Short Takes: News from the International Trade Administration
Visits to China, Russia Highlight Trade Ties
U.S. trade relations with China and Russia were the focus of two trips made by Secretary of Commerce Gary Locke in July.
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|On July 17 in Shanghai, China, U.S. and Chinese officials participated in groundbreaking ceremonies for the U.S. pavilion at the 2010 Shanghai Expo. L to R: U.S. Consul General Beatrice Camp, U.S. Pavilion Commissioner General Jose H. Villarreal, U.S. Secretary of Commerce Gary Locke, Shanghai Executive Vice Mayor Yang Xiong, Chinese Vice Minister of Commerce Ma Xiuhong, and Shanghai Expo Bureau Director General Hong Hao. (photo courtesy of U.S. Consulate General, Shanghai)
On July 6–8, Locke was in Moscow, Russia, where he was the only Cabinet member to accompany President Barack Obama at the U.S.–Russia Summit. It was announced at the summit that Locke would co-chair a working group on business development and economic relations with Russian Minister of Economic Development Elvira Nabiullina, as part of a new U.S.-Russia bilateral presidential commission.
In remarks made at the summit, Locke urged continued Russian integration into the world economy. “We support Russia's accession to the World Trade Organization and encourage Russia to pursue opportunities to increase its bilateral trade and investment with the United States as well as other countries.”
Locke later travelled to China July 14–17, together with Secretary of Energy Steven Chu and Chris Lu, White House Cabinet secretary. The purpose of the joint visit was to highlight the potential for cooperation between China and the United States in the clean energy sector. Locke met with senior Chinese leaders, including Premier Wen Jiabao, Vice Premier Wang Qishan, State Councillor Liu Yandong, Zhang Ping, chairman of the National Development and Reform Commission, and Chen Deming, minister of commerce. Their discussions focused on potential areas of cooperation in clean energy and climate change and other trade matters between the two countries, including the need to avoid protectionism and efforts to stimulate domestic demand.
On July 17, Locke travelled to Shanghai to participate in groundbreaking ceremonies for construction of the U.S. pavilion at the 2010 Shanghai Expo. He also had the opportunity to witness Walmart’s announcement on July 16 in Beijing of a $2 million pledge toward the construction of the pavilion.
Third Americas Competitiveness Forum to Take Place September 27–29 in Santiago, Chile
The Chilean Ministry of Economy will convene the third Americas Competitiveness Forum (ACF) on September 27–29, 2009, in Santiago, Chile. U.S. Secretary of Commerce Gary Locke will travel to Chile with other department officials to participate in the forum. In addition to Locke, other participants will include Luiz Inácio Lula da Silva, president of Brazil; Michelle Bachelet, president of Chile; and Leonel Fernández, president of the Dominican Republic.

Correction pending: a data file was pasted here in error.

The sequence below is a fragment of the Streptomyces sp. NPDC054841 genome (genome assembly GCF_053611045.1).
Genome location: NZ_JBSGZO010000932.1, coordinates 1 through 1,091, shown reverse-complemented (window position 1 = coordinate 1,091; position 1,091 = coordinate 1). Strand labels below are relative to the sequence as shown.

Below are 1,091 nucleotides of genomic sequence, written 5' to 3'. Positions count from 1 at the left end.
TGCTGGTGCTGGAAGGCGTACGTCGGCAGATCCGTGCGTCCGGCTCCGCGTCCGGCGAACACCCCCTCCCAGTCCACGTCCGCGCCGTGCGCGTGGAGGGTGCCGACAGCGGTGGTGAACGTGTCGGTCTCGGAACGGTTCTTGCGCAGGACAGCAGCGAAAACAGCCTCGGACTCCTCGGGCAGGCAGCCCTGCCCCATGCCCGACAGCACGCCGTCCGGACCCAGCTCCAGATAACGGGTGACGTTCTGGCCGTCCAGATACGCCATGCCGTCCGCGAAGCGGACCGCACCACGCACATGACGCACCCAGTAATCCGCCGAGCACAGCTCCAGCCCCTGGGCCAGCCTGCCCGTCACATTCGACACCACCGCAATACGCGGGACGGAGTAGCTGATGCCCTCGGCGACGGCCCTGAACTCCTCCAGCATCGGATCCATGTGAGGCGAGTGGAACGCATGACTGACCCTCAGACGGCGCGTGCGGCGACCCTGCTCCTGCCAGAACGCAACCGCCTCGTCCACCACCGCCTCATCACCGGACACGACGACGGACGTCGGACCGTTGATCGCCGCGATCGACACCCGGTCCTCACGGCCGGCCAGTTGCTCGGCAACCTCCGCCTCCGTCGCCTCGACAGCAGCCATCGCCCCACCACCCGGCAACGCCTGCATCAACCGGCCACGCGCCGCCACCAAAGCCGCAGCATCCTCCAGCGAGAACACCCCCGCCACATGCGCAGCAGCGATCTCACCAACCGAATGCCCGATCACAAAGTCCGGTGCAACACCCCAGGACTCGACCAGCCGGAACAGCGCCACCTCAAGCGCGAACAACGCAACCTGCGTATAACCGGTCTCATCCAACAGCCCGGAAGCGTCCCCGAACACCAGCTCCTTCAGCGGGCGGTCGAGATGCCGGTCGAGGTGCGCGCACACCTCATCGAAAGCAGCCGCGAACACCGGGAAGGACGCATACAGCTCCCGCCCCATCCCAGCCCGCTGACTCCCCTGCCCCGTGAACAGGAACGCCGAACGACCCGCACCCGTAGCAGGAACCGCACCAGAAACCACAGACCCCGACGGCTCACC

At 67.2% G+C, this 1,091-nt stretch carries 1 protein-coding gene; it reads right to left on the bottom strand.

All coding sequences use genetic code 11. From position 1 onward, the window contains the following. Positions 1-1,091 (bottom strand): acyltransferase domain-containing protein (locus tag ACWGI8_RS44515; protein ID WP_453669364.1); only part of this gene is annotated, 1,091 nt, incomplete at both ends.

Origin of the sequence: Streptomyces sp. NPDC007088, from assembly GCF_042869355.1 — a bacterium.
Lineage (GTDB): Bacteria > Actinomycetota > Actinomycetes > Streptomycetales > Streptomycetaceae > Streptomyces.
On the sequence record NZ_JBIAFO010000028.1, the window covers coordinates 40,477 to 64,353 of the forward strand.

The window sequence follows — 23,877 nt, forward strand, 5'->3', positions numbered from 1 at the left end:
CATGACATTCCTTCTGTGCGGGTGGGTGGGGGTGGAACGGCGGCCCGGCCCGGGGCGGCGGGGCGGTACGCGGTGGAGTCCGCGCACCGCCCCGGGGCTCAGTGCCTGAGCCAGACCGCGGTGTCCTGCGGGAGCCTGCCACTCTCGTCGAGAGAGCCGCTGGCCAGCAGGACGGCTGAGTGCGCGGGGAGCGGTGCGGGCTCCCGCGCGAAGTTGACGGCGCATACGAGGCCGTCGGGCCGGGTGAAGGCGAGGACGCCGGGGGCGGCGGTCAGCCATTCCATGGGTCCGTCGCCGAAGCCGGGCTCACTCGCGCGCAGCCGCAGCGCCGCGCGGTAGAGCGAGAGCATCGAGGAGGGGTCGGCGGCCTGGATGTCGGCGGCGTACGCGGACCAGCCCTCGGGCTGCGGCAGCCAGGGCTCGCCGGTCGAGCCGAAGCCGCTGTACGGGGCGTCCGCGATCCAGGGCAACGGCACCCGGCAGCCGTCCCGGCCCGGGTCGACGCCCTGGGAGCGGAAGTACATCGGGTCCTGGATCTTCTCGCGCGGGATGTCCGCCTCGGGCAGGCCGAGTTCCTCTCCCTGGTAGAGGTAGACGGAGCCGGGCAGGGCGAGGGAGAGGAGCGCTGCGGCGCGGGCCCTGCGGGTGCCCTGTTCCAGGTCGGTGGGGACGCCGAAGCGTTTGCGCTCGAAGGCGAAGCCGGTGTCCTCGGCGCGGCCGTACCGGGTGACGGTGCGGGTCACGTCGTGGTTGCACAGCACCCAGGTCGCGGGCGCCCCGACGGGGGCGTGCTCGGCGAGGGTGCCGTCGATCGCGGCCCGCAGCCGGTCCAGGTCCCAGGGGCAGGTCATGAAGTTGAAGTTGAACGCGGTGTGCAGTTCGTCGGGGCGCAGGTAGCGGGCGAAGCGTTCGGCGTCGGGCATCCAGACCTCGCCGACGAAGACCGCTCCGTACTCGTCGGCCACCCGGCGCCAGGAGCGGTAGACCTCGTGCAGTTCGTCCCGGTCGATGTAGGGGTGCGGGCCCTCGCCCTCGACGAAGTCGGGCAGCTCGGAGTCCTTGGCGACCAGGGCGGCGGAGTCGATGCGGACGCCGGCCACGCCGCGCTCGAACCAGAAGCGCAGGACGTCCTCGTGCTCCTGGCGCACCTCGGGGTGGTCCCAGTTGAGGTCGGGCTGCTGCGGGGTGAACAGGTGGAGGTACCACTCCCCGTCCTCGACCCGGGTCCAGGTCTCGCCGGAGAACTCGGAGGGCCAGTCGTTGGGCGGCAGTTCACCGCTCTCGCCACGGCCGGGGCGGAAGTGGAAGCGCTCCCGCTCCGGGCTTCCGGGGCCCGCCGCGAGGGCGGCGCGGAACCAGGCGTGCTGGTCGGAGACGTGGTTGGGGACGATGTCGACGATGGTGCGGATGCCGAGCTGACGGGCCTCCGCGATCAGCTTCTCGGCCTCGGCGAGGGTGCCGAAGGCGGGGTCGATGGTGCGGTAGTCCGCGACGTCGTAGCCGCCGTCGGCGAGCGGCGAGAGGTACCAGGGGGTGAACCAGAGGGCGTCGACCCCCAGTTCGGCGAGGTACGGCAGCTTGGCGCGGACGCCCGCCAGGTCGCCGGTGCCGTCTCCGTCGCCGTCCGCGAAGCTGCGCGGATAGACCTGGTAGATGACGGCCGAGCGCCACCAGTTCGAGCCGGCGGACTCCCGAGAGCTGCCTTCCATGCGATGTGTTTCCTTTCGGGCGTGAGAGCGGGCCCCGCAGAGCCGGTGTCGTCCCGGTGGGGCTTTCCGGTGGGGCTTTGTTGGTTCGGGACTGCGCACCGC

In its two previous sessions, both held in Atlanta, Georgia (see April 2008 issue of International Trade Update), the ACF offered a unique opportunity for leaders from the private sector, government, and academia to collectively discuss and share ways to improve global competitiveness and to raise the standard of living for the people of the Western Hemisphere. Each conference had about 1,000 participants from across the hemisphere.
ACF 2009 will build on the momentum of the two previous conferences. This year, the main themes will be competitiveness in times of financial crisis, innovation, human capital development, and social responsibility and trade.
Besides facilitating an interactive discussion between the public and private sectors on the drivers and impediments to economic growth, ACF 2009 will also provide interested businesses with an opportunity to learn more about trade and investment opportunities in the region.
For more information on ACF 2009, or to register to attend, visit www.competitivenessforum.org or contact Alysia Wilson of the International Trade Administration, tel.: (202) 482-5327; e-mail: firstname.lastname@example.org.
Fourth U.S.–Brazil CEO Forum Meets
The U.S.–Brazil CEO Forum held its fourth meeting in Washington, D.C., on July 20–21, 2009. The forum, which consists of 20 chief executive officers (CEOs) from Brazil and the United States, meets twice a year in Brazil or the United States to make recommendations to both governments on ways to strengthen the U.S.–Brazil economic relationship. The July meeting was cochaired by Gary Locke, secretary of commerce, and Michael Froman, deputy assistant to the president and deputy national security adviser for international economic affairs.